By Ria Novosti
Soon after reports about the death of Libyan former strongman Muammar Gaddafi were confirmed, Western leaders hailed the end of his 42-year tyranny, calling it a landmark event for Libya.
Gaddafi died of his injuries near Sirte, the National Transitional Council said. The ousted dictator, who was reportedly wounded in both legs, was captured and taken away in an ambulance.
The Aljazeera satellite TV channel quoted a doctor who examined his body in Misrata as saying Gaddafi had died of bullet wounds to the head and abdomen. News agencies showed cell phone photos of Gaddafi’s corpse.
Gaddafi’s death ushered in a “historic transition” for Libya, UN Secretary General Ban Ki-moon said. “It’s a historic event. It’s the beginning of a new period, of democracy, freedom and the rebuilding of the country.”
EU foreign policy chief Catherine Ashton said Libyans “can now look to the future”. “After 10 months of extraordinary sacrifices, the Libyan people can say with pride and confidence that they have shaken off a regime that terrorized and oppressed for more than 40 years.” The EU will remain “a strong and committed” partner in the future, Ashton said.
European Parliament President Jerzy Buzek who is to arrive in Libya on Saturday said he is “happy to visit a country fully liberated from a dictator who imposed his iron fist for more than 40 years.”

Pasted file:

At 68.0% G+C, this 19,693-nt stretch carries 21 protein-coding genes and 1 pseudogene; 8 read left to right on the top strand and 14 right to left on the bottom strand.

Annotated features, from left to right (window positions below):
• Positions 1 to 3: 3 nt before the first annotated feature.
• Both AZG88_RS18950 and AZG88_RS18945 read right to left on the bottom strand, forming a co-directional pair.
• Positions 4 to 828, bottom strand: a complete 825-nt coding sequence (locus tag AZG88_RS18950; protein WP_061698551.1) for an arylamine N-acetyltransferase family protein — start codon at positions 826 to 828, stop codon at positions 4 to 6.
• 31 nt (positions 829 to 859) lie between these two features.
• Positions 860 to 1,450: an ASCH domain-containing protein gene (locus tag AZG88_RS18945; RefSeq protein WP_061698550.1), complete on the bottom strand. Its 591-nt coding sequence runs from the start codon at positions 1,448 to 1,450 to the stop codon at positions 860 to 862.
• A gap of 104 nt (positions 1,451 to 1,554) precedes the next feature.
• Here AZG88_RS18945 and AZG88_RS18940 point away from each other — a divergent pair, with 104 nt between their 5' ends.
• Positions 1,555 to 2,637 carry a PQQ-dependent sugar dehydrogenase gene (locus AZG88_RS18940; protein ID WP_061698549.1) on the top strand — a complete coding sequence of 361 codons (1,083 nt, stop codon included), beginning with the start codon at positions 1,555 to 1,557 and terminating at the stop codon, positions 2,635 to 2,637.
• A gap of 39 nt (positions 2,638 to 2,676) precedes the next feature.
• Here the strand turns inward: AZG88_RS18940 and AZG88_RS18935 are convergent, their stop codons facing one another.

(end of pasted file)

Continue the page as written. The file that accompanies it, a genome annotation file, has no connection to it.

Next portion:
“Now Libya can truly turn the page,” he added.
Gaddafi’s fate “should be a warning to other dictators in the region and in the world,” a Polish foreign ministry statement said, adding that Warsaw would have liked to have Gaddafi “tried for his crimes before a court in Libya or in The Hague.”
French foreign minister Alain Juppe said France was “proud” to have helped bring freedom to the country, referring to the role of French forces in NATO action in Libya during the seven-month conflict.
“The announcement of the death of Gaddafi and the collapse of Sirte is the end of a very difficult period for the Libyan people. It’s the end of 42 years of tyranny, of a military conflict that has been very difficult for the Libyan people,” Mr Juppe told reporters in New Delhi.
Russian politicians were far less jubilant. “We do not believe Muammar Gaddafi is dead. He is a wise man, an African Karl Marx, a Libyan [Giuseppe] Garibaldi, and he had a huge pile of money,” said Vladimir Zhirinovsky, the flamboyant leader of Russia’s Liberal Democratic Party.
“Knowing the fate of Saddam Hussein and other Arab leaders, there is little chance Gaddafi let other people capture, wound or kill him,” Zhirinovsky said, adding that in his view “Gaddafi long ago moved to a safe place.”
The death of the former Libyan leader also upset the president of the International Chess Federation (FIDE), Kirsan Ilyumzhinov. “If reports about Gaddafi’s death prove true, his death will be perceived with grief in many countries. People realize the underlying reasons of this war, in which he fought not only against rebels, but against NATO forces.”